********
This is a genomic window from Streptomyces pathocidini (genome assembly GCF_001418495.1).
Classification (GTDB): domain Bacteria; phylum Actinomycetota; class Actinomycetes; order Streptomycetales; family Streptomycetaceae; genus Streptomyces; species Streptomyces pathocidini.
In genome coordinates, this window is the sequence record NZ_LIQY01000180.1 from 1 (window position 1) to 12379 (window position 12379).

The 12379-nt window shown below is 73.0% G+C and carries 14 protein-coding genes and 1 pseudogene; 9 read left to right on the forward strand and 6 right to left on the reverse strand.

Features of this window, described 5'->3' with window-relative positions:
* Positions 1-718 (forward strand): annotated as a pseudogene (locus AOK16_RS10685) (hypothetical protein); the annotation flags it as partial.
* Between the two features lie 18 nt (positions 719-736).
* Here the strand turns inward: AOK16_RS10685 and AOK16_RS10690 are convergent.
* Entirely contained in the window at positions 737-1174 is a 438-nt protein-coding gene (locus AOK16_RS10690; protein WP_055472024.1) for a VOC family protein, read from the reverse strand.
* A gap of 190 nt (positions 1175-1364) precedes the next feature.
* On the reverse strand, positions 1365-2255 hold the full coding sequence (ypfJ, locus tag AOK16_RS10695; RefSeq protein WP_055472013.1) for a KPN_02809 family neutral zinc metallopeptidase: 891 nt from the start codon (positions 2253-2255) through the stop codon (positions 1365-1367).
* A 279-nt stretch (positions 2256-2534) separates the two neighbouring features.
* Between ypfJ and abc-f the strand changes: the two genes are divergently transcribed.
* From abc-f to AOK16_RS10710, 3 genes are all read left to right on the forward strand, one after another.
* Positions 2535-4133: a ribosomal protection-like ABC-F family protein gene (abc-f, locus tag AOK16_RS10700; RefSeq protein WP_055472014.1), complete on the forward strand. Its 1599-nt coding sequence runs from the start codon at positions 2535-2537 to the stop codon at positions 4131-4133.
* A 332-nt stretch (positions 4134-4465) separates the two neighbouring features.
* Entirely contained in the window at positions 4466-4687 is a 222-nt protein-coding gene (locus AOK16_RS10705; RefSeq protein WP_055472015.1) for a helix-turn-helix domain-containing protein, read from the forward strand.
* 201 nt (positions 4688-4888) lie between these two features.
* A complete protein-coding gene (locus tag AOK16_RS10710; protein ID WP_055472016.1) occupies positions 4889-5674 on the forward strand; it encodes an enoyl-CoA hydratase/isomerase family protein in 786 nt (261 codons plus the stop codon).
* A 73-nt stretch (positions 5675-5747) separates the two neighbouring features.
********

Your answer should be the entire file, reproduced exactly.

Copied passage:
This is a genomic window from Streptomyces pathocidini (genome assembly GCF_001418495.1).
Classification (GTDB): domain Bacteria; phylum Actinomycetota; class Actinomycetes; order Streptomycetales; family Streptomycetaceae; genus Streptomyces; species Streptomyces pathocidini.
In genome coordinates, this window is the sequence record NZ_LIQY01000180.1 from 1 (window position 1) to 12379 (window position 12379).

The 12379-nt window shown below is 73.0% G+C and carries 14 protein-coding genes and 1 pseudogene; 9 read left to right on the forward strand and 6 right to left on the reverse strand.

Features of this window, described 5'->3' with window-relative positions:
* Positions 1-718 (forward strand): annotated as a pseudogene (locus AOK16_RS10685) (hypothetical protein); the annotation flags it as partial.
* Between the two features lie 18 nt (positions 719-736).
* Here the strand turns inward: AOK16_RS10685 and AOK16_RS10690 are convergent.
* Entirely contained in the window at positions 737-1174 is a 438-nt protein-coding gene (locus AOK16_RS10690; protein WP_055472024.1) for a VOC family protein, read from the reverse strand.
* A gap of 190 nt (positions 1175-1364) precedes the next feature.
* On the reverse strand, positions 1365-2255 hold the full coding sequence (ypfJ, locus tag AOK16_RS10695; RefSeq protein WP_055472013.1) for a KPN_02809 family neutral zinc metallopeptidase: 891 nt from the start codon (positions 2253-2255) through the stop codon (positions 1365-1367).
* A 279-nt stretch (positions 2256-2534) separates the two neighbouring features.
* Between ypfJ and abc-f the strand changes: the two genes are divergently transcribed.
* From abc-f to AOK16_RS10710, 3 genes are all read left to right on the forward strand, one after another.
* Positions 2535-4133: a ribosomal protection-like ABC-F family protein gene (abc-f, locus tag AOK16_RS10700; RefSeq protein WP_055472014.1), complete on the forward strand. Its 1599-nt coding sequence runs from the start codon at positions 2535-2537 to the stop codon at positions 4131-4133.
* A 332-nt stretch (positions 4134-4465) separates the two neighbouring features.
* Entirely contained in the window at positions 4466-4687 is a 222-nt protein-coding gene (locus AOK16_RS10705; RefSeq protein WP_055472015.1) for a helix-turn-helix domain-containing protein, read from the forward strand.
* 201 nt (positions 4688-4888) lie between these two features.
* A complete protein-coding gene (locus tag AOK16_RS10710; protein ID WP_055472016.1) occupies positions 4889-5674 on the forward strand; it encodes an enoyl-CoA hydratase/isomerase family protein in 786 nt (261 codons plus the stop codon).
* A 73-nt stretch (positions 5675-5747) separates the two neighbouring features.